Being asked to participate in a second round of development for this sort of theatrical endeavor is about as great a compliment to what we all accomplished as any I can imagine – and an exciting treat for even more vacationers on the high seas!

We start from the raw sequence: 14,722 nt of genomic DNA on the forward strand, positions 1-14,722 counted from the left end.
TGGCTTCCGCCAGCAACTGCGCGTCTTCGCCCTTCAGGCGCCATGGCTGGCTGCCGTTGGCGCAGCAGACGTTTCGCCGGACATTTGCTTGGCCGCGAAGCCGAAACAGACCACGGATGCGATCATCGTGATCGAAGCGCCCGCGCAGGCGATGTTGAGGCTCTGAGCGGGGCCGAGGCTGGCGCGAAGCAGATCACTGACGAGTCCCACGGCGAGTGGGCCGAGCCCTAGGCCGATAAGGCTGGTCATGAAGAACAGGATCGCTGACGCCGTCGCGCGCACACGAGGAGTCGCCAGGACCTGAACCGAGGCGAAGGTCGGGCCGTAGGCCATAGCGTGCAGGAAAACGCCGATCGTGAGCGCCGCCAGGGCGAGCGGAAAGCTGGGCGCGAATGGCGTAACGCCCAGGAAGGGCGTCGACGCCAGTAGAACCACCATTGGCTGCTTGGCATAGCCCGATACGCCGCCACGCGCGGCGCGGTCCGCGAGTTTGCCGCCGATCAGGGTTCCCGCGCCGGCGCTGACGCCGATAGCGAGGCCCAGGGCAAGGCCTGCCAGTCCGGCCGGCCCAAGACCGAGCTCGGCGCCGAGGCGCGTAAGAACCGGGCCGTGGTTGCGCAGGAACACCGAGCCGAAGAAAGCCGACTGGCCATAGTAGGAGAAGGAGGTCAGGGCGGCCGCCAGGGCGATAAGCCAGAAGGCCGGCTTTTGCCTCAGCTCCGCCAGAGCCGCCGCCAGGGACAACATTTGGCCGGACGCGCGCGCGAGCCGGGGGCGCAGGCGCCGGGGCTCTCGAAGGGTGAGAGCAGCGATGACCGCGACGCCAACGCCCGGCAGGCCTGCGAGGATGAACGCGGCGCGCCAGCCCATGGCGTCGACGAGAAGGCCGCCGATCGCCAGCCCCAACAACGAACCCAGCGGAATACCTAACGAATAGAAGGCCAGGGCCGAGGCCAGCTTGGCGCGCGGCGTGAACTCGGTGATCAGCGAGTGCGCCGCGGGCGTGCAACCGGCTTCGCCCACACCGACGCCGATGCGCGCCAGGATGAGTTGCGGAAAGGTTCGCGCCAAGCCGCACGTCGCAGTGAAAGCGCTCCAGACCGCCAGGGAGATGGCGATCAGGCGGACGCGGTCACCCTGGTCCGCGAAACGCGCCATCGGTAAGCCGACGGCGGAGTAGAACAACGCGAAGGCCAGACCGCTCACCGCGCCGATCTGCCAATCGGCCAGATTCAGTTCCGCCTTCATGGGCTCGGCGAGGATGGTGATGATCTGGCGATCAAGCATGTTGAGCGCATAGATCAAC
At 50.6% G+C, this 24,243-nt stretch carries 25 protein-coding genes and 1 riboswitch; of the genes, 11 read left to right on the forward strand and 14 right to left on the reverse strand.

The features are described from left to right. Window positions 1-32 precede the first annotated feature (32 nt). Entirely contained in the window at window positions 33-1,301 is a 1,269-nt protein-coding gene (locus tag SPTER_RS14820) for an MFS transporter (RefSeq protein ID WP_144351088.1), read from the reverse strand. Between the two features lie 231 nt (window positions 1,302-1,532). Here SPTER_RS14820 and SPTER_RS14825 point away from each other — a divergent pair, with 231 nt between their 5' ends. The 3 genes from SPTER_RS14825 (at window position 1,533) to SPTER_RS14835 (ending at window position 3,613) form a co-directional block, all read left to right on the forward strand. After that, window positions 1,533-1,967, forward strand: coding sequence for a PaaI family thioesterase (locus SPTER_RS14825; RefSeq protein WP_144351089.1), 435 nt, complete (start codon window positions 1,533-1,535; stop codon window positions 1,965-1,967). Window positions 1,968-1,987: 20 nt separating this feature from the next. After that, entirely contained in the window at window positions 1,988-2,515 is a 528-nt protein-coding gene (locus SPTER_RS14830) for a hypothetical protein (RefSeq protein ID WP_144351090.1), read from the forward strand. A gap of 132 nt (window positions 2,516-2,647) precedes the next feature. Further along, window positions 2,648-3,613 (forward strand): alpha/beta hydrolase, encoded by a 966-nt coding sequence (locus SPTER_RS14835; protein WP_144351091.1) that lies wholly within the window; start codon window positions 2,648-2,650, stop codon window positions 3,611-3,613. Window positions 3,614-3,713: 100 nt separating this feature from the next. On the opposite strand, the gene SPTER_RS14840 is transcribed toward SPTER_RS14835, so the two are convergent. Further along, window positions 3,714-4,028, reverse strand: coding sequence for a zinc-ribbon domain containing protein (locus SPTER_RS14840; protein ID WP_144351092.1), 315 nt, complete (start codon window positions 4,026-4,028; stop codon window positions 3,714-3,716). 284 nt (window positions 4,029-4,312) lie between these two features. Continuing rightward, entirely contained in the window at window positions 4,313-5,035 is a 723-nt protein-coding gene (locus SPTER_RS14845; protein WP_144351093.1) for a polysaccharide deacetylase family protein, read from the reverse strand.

James Garland is president and founder of Fluidity, a Los Angeles-based watershape design firm he founded in 2002 after 20 years of work in watershape design, architecture and urbanism. He earned his Master of Architecture degree from UCLA and was licensed as an architect in 1987. By 1986, he had collaborated with WET Design (Sun Valley, Calif.) on domestic and international watershape projects and joined the company in 1993, ultimately serving as director of design and participating in projects throughout the United States and overseas. In addition to his practice with Fluidity, Garland conducts research on historic fountains and is currently writing a book on his comprehensive theory of water design. Tom Yankelitis is vice president of design for Fluidity and a founding member of the firm. He has spent his entire career in watershape design since receiving his Bachelor of Architecture degree from Woodbury University in 1996. He first worked with James Garland at WET Design while still a student, focusing on architecturally integrated design projects. In his current role, Yankelitis is involved with the creative and technical processes for all of Fluidity’s projects. Ritesh Khetia is project manager at Crystal Fountains in Toronto. He graduated with a degree in mechanical engineering from McMaster University (Hamilton, Ontario) before joining Crystal Fountains in 2006. As a member of the company’s consulting division, he has worked on large-scale projects in North America, Europe, Eurasia and the Middle East, including the World Voices project in the residential lobby of the Burj Khalifa in Dubai.